You don't have to have GERD to be bugged by heartburn. Here are some home remedies to put out that fire and keep it from flaring up again.
Block the problem. Acid in your stomach helps digest food, but your body makes much more than it needs. Shutting down production of this stinging stuff means there will be less of it swishing around in your stomach, just waiting to wash upward and burn your esophagus. Pharmacies sell low-dose, over-the-counter (OTC) versions of medications that block stomach acid from forming. (The higher doses of these drugs are available only by prescription.) These so-called H2 (or histamine) blockers, such as cimetidine (Tagamet HB) and ranitidine (Zantac 75), seem to help about half of heartburn sufferers.
Medications called proton pump inhibitors (PPIs) are even more effective at reducing acid. Most of these drugs require a prescription, however. And even though one PPI, omeprazole (Prilosec), is available OTC, most gastroenterologists recommend patients undergo endoscopy (a diagnostic procedure in which a lighted, flexible tube is inserted through the mouth and down the throat to visualize the upper gastrointestinal tract) before beginning treatment with a PPI.
Take an antacid. Over-the-counter antacids in tablet or liquid form can help cool the burn. Take a dose about every six hours as needed. Don't overdo it, though, because too much antacid can cause constipation or diarrhea.
Don't forget your bedtime dose. Even if you forget to take an antacid during the day, you should try to remember to take one at bedtime if you suffer from frequent heartburn. You need to protect your esophagus from the pooling of stomach acids that commonly occurs at night, when you are horizontal for hours on end. Heartburn that occurs during the night causes more damage than daytime heartburn.
Keep your head up. Another way to protect your esophagus while you sleep is to elevate the head of your bed. That way, you'll be sleeping on a slope, and gravity will work for you in keeping your stomach contents where they belong. Put wooden blocks under the legs at the head of your bed to raise it about six inches.
Get rid of your waterbed. In a waterbed, your body basically lies flat on the water-filled mattress. You can't effectively elevate your chest and therefore can't prevent your stomach contents from spilling out into your esophagus.
Say no to a post-dinner snooze. Tempting as it may look, the couch is not your friend after you eat a meal. People who lie down with a full stomach are asking for trouble. Wait at least an hour before you lie down.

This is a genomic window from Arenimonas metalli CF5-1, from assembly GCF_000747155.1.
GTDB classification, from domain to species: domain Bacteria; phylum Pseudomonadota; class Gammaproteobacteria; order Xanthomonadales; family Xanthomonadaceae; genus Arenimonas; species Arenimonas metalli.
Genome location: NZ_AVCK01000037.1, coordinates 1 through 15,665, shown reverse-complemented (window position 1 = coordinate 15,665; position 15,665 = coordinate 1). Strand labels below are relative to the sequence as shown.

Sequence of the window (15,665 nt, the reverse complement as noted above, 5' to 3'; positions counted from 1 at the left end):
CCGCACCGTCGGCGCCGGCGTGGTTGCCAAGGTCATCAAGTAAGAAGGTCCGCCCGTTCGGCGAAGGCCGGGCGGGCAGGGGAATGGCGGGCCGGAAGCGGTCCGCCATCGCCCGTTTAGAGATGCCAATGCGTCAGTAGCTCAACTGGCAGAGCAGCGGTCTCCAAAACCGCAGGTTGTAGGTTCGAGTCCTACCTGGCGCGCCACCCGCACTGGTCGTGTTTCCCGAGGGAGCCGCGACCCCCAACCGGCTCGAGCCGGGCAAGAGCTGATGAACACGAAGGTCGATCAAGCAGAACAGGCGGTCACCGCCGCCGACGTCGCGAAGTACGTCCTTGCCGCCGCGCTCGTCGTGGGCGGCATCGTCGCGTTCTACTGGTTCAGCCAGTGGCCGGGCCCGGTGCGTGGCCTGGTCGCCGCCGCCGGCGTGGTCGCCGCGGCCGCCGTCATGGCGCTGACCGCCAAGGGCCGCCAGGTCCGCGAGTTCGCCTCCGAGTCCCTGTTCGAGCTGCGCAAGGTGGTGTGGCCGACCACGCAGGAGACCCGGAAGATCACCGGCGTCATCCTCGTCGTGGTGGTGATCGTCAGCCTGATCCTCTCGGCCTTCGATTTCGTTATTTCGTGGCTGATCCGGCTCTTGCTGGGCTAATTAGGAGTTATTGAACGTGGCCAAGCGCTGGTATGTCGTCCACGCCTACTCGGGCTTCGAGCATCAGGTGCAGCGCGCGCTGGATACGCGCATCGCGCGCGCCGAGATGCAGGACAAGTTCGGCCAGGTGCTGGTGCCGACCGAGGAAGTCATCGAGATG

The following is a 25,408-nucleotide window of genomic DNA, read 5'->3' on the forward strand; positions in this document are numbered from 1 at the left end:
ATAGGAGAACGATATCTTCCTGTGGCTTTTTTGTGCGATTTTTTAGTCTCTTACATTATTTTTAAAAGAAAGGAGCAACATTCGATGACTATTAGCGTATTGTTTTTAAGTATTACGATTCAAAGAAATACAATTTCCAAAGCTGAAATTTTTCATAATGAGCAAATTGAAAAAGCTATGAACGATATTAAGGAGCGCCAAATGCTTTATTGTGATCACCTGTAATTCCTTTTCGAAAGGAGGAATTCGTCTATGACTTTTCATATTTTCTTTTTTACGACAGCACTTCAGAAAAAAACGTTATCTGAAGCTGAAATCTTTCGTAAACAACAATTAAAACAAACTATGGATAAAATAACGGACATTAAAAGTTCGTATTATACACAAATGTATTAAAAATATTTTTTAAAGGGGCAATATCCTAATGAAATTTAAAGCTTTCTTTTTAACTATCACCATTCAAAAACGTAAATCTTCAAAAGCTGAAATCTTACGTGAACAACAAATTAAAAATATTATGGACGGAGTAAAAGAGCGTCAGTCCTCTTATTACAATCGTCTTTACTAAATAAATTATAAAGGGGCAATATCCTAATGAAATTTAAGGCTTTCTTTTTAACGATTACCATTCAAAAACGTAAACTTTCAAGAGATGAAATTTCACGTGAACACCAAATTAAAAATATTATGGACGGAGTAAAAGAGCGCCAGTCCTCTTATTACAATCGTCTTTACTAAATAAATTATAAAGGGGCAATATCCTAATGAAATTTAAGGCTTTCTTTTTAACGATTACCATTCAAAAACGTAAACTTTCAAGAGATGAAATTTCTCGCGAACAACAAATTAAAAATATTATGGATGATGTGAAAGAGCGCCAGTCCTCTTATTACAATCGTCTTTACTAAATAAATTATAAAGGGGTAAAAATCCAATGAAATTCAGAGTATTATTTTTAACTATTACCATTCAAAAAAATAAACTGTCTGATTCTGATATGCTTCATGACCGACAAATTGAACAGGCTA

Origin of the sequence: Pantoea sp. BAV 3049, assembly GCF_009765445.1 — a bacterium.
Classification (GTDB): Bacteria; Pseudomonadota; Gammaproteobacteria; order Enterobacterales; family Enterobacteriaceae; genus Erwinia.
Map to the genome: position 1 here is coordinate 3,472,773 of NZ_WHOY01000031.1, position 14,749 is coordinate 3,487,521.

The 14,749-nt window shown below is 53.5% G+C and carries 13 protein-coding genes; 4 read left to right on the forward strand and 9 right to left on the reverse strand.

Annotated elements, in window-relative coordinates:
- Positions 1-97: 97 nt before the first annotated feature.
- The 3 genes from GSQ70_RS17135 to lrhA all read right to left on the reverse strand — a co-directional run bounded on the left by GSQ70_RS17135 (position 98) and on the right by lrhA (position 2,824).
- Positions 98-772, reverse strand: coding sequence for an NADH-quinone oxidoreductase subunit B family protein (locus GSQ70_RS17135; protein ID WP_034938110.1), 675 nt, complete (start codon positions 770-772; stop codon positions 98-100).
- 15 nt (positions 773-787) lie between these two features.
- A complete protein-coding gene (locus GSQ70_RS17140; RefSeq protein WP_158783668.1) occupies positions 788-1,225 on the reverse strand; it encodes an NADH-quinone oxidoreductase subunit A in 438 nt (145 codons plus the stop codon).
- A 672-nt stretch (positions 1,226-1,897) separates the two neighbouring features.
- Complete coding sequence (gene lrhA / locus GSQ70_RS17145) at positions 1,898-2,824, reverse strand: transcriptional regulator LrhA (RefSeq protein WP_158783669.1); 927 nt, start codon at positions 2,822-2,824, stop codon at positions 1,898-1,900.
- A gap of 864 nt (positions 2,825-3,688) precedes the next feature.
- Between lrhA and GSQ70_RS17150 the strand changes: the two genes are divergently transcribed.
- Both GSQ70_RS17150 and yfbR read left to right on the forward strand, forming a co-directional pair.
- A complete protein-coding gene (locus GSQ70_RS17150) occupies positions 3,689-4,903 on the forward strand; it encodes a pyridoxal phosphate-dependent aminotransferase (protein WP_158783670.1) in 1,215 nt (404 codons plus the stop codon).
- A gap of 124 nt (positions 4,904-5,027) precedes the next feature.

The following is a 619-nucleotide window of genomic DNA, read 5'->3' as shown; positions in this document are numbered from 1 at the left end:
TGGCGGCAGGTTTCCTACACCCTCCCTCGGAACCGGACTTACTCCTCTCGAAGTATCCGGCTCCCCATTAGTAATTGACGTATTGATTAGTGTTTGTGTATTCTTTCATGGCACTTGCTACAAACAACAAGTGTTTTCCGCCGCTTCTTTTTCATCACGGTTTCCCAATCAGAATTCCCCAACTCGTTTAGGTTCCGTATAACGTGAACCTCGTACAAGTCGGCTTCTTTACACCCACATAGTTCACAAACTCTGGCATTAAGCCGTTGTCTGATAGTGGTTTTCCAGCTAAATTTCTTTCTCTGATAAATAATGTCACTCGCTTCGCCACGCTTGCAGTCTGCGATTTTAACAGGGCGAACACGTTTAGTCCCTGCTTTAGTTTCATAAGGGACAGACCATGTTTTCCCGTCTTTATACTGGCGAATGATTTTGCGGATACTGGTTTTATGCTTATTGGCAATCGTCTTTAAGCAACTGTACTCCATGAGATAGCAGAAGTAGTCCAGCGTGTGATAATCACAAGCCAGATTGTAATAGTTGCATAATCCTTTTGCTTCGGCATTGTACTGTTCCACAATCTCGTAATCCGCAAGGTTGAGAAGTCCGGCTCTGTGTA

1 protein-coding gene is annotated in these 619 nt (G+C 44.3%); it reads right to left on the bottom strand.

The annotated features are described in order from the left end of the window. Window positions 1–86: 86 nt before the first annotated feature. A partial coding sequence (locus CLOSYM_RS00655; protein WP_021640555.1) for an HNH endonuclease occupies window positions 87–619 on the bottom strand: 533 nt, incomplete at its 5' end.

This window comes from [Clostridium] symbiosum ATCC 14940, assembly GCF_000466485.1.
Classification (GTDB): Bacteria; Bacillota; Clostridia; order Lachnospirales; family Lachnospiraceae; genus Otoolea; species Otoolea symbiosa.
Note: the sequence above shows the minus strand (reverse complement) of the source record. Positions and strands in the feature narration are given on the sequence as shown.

Don't eat before bed. Avoid bedtime snacks. In fact, it's best if you can wait two to three hours -- the time it takes the stomach to empty -- after a meal to go to bed. While you're waiting, stay upright.
Pass on seconds. A stomach ballooned by too much food and drink may partly empty in the wrong direction.
Lose the fat. Abdominal fat pressing against the stomach can force the contents back up.
Look forward to delivery. Pregnancy can cause heartburn, particularly in the third trimester when your growing baby is pushing up against your stomach. If you still have heartburn after making lifestyle changes, such as eating smaller meals, talk with your doctor about taking an antacid.
Don't smoke. Nicotine from cigarette smoke irritates the valve between the stomach and the esophagus, as well as the stomach lining, so smokers tend to get more heartburn.
Be careful of coffee. The caffeine in coffee relaxes the esophageal sphincter, which can lead to reflux. But even decaffeinated coffee may cause reflux problems: Research suggests the oils contained in both regular and decaffeinated coffee may play a role in heartburn. Experiment to see if cutting your coffee intake lessens your heartburn.
Be wary of peppermint. For some people, peppermint seems to cause heartburn. Try skipping the after-dinner mints and see if it helps.
Take it easy. Stress can prompt increased acid secretion and cause the esophageal sphincter to malfunction.
Skip the cocktail. Alcohol can relax the sphincter and irritate the stomach, too, which can lead to reflux.
Slow down on soda. The carbon dioxide in soda pop and other bubbly drinks can cause stomach distention, which can push the contents of the stomach up into the esophagus.
Check your painkiller. If you're about to pop a couple of aspirin in your mouth, think again. Aspirin, ibuprofen, and products that contain them can burn the esophagus as well as the stomach. Opt for acetaminophen for pain relief. For a list of precautions to take when using over-the-counter analgesics,